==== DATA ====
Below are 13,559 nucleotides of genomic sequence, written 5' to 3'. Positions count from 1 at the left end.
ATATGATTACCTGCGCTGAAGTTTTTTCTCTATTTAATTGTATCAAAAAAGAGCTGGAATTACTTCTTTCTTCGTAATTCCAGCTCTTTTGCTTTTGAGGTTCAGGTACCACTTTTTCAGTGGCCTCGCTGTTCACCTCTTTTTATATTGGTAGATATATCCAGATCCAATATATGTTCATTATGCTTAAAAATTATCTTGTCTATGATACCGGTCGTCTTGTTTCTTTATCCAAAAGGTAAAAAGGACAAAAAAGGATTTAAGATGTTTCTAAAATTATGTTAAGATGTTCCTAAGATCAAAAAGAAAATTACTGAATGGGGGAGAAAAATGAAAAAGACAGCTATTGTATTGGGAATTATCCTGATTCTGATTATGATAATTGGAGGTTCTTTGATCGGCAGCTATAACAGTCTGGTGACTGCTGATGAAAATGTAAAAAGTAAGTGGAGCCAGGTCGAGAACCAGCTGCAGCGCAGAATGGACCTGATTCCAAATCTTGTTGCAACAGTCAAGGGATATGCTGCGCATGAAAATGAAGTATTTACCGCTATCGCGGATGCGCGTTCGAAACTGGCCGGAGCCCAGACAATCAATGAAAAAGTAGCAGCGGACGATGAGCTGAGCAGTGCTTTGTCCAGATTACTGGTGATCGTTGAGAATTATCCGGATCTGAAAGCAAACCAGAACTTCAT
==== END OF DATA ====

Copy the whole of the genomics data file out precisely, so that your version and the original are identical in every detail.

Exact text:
Below are 13,559 nucleotides of genomic sequence, written 5' to 3'. Positions count from 1 at the left end.
ATATGATTACCTGCGCTGAAGTTTTTTCTCTATTTAATTGTATCAAAAAAGAGCTGGAATTACTTCTTTCTTCGTAATTCCAGCTCTTTTGCTTTTGAGGTTCAGGTACCACTTTTTCAGTGGCCTCGCTGTTCACCTCTTTTTATATTGGTAGATATATCCAGATCCAATATATGTTCATTATGCTTAAAAATTATCTTGTCTATGATACCGGTCGTCTTGTTTCTTTATCCAAAAGGTAAAAAGGACAAAAAAGGATTTAAGATGTTTCTAAAATTATGTTAAGATGTTCCTAAGATCAAAAAGAAAATTACTGAATGGGGGAGAAAAATGAAAAAGACAGCTATTGTATTGGGAATTATCCTGATTCTGATTATGATAATTGGAGGTTCTTTGATCGGCAGCTATAACAGTCTGGTGACTGCTGATGAAAATGTAAAAAGTAAGTGGAGCCAGGTCGAGAACCAGCTGCAGCGCAGAATGGACCTGATTCCAAATCTTGTTGCAACAGTCAAGGGATATGCTGCGCATGAAAATGAAGTATTTACCGCTATCGCGGATGCGCGTTCGAAACTGGCCGGAGCCCAGACAATCAATGAAAAAGTAGCAGCGGACGATGAGCTGAGCAGTGCTTTGTCCAGATTACTGGTGATCGTTGAGAATTATCCGGATCTGAAAGCAAACCAGAACTTCAT